12 March 2010
Rabies in Swedish bats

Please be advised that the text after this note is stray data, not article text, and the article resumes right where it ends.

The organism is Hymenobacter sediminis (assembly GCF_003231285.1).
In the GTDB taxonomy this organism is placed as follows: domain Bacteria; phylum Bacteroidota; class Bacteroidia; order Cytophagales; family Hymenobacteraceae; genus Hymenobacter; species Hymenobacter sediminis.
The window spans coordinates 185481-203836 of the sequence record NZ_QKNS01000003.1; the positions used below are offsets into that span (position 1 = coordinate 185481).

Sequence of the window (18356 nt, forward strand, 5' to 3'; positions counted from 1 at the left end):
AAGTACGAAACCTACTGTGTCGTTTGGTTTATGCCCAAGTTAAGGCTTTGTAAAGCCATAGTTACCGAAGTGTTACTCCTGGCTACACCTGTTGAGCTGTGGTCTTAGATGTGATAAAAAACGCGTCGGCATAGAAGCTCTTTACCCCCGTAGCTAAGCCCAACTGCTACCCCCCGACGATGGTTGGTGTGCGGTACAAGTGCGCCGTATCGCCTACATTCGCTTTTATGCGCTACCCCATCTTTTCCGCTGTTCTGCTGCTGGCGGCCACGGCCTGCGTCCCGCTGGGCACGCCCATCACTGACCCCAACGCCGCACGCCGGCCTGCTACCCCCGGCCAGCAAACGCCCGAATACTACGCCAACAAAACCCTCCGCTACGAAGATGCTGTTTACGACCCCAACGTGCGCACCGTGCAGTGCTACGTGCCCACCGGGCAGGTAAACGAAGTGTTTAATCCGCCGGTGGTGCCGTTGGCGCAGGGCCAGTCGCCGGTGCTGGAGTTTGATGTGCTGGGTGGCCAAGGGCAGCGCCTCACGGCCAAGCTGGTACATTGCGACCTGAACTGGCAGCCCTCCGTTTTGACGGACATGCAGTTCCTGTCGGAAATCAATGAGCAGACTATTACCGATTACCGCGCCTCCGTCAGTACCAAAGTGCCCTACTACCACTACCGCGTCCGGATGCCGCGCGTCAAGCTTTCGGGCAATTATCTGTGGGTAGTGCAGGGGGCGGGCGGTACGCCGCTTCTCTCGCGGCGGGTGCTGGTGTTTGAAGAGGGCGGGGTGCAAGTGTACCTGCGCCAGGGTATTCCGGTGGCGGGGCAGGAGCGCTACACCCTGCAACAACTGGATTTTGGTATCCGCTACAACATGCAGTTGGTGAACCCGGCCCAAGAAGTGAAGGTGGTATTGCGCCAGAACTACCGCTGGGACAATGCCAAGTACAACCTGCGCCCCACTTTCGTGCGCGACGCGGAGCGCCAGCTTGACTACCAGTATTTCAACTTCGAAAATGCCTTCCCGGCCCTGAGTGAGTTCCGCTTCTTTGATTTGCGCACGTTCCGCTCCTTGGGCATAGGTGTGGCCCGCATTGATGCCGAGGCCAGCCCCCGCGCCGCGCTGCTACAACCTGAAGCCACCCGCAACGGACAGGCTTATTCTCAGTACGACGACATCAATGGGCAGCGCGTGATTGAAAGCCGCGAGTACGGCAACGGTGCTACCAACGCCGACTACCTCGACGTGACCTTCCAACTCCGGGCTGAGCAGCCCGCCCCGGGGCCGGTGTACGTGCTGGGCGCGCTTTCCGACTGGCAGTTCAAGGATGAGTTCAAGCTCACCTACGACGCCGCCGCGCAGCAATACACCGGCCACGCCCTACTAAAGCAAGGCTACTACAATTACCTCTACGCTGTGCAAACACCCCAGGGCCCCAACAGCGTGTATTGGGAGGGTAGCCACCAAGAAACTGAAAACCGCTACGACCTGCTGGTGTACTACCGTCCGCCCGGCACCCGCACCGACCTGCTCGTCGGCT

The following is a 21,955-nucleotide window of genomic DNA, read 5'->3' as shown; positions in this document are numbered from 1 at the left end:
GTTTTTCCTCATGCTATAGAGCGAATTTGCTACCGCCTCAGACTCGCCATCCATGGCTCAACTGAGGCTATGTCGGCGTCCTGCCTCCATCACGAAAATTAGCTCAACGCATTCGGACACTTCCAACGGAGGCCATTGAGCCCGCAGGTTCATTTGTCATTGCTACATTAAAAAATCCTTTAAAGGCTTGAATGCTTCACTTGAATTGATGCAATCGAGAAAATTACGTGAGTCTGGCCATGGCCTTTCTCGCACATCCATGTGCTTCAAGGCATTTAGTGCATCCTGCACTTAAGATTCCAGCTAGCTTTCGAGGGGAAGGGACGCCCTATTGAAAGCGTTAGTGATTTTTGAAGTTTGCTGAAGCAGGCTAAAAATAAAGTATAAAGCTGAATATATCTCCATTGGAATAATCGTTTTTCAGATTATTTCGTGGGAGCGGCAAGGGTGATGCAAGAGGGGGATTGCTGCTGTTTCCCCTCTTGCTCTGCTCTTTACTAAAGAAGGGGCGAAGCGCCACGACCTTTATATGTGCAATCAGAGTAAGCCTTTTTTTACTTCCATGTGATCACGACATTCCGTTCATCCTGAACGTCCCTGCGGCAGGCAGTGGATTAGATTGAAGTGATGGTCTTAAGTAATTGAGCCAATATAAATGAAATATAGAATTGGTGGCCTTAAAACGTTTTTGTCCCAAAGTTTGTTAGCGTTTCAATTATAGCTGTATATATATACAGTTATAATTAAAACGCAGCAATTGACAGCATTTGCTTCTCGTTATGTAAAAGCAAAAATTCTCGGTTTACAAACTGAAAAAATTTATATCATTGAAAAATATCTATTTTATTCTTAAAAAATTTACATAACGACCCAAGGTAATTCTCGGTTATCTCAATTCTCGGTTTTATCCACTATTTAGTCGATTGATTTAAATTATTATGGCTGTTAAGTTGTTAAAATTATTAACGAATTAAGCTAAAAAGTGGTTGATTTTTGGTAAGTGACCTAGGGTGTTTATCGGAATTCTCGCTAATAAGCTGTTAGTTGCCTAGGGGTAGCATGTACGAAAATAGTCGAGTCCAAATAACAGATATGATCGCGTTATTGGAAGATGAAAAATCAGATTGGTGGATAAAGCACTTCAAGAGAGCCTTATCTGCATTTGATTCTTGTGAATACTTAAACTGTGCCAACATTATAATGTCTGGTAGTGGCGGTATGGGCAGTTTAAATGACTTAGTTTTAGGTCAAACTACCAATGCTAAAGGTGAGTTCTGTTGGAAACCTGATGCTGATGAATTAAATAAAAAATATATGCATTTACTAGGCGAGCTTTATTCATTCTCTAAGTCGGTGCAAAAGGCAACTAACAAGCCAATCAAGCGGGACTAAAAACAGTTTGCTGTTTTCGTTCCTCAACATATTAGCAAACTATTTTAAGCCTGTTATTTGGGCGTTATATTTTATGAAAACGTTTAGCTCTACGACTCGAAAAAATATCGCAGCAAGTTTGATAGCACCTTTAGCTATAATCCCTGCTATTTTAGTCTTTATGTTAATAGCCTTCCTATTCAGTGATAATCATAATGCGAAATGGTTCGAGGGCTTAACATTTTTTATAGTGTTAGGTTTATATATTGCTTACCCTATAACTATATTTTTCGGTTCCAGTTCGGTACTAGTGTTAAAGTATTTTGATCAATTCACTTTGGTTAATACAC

Bats can get infected about a form of rabies (Lyssa virus), which rarely also can be transferred to other mammals, including Homo sapiens. Out of four fatal cases in Europe during the last few decades two have been bat researchers, so there is a small risk of handling wild bats in Europe. However, Sweden has thus far been without any reported cases of rabid bats. But new samples taken during 2009 in Skåne found antibodies against bat rabies in eight Daubenton's bats (Myotis daubentoni), according to a press release yesterday. These bats are non-migratory (at least we think so), and therefore they should have been in contact with actually sick bats at some stage. Hence, Sweden is no longer a rabies-free territory. But this is a fully expected result considering that rabies is found in our neighboring countries Denmark and Finland, and is common in Germany and Poland. Since many bats migrate to continental Europe it would have been strange if infected bats never turned up in Sweden. This new finding does not change any of the official recommendations for us working with bats, which include being vaccinated and wearing a glove when handling (such as ringing) bats. More information can be found at www.naturvardsverket.se/fladdermus .